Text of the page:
Getting Out: Historical Perspectives on Leaving Iraq

By Michael Walzer and; Nicolaus Mills | Go to book overview

4
The Surprising Success:
The United States and Korea

FRED SMOLER

ANY close analogy between “getting out” of Korea and American withdrawal from Vietnam, French withdrawal from Algeria, or British withdrawal from India necessarily fails, because in the sense implied by those cases the United States has not gotten out of Korea. About 27,000 U.S. troops are still stationed in South Korea, down from the 37,500 deployed there in 2004, when the United States and Republic of Korea (ROK) agreed to reduce the American deployment to 25,000 by 2008. So we are still in Korea, and likely to remain there for some time.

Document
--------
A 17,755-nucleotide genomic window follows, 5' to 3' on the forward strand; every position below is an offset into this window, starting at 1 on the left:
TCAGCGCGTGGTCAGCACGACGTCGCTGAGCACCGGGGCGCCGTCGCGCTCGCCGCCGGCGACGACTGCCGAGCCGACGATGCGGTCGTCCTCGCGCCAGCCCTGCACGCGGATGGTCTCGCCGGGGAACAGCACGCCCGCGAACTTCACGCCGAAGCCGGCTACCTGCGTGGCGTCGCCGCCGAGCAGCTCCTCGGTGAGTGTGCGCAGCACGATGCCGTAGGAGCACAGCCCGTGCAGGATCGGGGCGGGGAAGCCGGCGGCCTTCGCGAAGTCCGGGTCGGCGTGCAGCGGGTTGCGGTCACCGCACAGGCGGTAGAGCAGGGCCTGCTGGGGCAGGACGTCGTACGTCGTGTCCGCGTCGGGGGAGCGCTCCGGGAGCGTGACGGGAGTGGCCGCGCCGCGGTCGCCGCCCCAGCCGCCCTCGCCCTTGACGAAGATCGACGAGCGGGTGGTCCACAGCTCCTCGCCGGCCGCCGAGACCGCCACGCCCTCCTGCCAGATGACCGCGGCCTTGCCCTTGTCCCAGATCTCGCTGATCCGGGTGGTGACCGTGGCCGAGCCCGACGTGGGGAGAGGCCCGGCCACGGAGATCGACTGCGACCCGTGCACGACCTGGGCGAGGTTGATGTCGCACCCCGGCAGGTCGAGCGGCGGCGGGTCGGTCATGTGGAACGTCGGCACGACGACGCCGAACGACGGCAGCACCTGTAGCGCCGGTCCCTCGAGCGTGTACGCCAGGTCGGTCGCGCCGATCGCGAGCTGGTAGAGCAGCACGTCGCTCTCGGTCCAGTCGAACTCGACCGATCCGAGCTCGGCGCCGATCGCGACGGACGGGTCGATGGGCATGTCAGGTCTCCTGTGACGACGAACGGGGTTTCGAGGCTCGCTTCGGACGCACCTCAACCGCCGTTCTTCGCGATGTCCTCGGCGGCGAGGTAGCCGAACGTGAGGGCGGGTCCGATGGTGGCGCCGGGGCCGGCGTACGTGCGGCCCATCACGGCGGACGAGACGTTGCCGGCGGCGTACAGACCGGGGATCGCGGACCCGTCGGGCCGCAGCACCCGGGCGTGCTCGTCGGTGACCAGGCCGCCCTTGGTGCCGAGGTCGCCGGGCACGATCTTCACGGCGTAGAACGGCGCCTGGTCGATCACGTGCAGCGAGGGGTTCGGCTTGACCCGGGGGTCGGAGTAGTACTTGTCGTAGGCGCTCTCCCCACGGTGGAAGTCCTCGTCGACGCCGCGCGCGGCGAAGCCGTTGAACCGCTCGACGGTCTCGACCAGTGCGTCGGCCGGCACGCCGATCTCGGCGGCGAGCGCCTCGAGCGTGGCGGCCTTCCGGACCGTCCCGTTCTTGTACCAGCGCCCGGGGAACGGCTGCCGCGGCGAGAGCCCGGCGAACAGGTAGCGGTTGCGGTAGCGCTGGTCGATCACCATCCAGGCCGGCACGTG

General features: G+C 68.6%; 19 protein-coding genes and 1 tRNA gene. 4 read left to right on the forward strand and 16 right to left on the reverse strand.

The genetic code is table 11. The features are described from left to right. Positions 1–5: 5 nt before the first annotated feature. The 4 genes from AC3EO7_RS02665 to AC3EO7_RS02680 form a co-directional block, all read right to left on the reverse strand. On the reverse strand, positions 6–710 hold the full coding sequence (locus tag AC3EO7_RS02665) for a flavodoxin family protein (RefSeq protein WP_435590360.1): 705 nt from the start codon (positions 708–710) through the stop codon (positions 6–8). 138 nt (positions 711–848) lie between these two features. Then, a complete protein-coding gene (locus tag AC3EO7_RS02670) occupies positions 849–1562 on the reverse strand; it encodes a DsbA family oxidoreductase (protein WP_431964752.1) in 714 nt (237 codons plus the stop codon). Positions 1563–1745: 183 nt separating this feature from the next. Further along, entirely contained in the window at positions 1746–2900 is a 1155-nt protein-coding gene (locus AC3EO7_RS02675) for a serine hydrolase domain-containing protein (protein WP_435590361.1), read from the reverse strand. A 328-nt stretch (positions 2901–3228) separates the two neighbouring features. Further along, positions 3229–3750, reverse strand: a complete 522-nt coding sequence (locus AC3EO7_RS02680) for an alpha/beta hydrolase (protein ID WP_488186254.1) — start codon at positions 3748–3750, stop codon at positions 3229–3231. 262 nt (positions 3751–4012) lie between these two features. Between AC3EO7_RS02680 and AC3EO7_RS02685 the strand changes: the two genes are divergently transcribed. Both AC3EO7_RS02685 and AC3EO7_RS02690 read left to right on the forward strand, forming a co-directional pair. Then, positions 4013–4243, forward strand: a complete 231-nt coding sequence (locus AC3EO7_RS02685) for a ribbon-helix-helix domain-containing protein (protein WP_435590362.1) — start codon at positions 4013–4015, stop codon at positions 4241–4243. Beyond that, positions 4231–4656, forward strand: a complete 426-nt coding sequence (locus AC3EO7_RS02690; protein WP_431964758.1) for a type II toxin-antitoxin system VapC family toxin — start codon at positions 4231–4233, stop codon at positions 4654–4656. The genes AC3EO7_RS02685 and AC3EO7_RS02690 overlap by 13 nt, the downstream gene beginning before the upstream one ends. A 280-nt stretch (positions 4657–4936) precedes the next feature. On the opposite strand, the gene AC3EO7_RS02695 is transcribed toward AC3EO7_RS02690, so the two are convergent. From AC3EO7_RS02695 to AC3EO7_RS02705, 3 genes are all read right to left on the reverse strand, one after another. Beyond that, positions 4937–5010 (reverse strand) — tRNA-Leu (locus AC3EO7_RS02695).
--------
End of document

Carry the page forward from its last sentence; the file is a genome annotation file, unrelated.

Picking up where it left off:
The reductions to date of American troops have never been described as a process intended to culminate in the withdrawal of all troops by a date certain, and their pace was for many years uneven. At the height of their wartime strength U.S. forces in Korea numbered 326,363, in the year following the Armistice 225,590, and in 1955 the United States maintained a garrison of 75,328. After that the numbers seesawed, in part according to the level of perceived threat.

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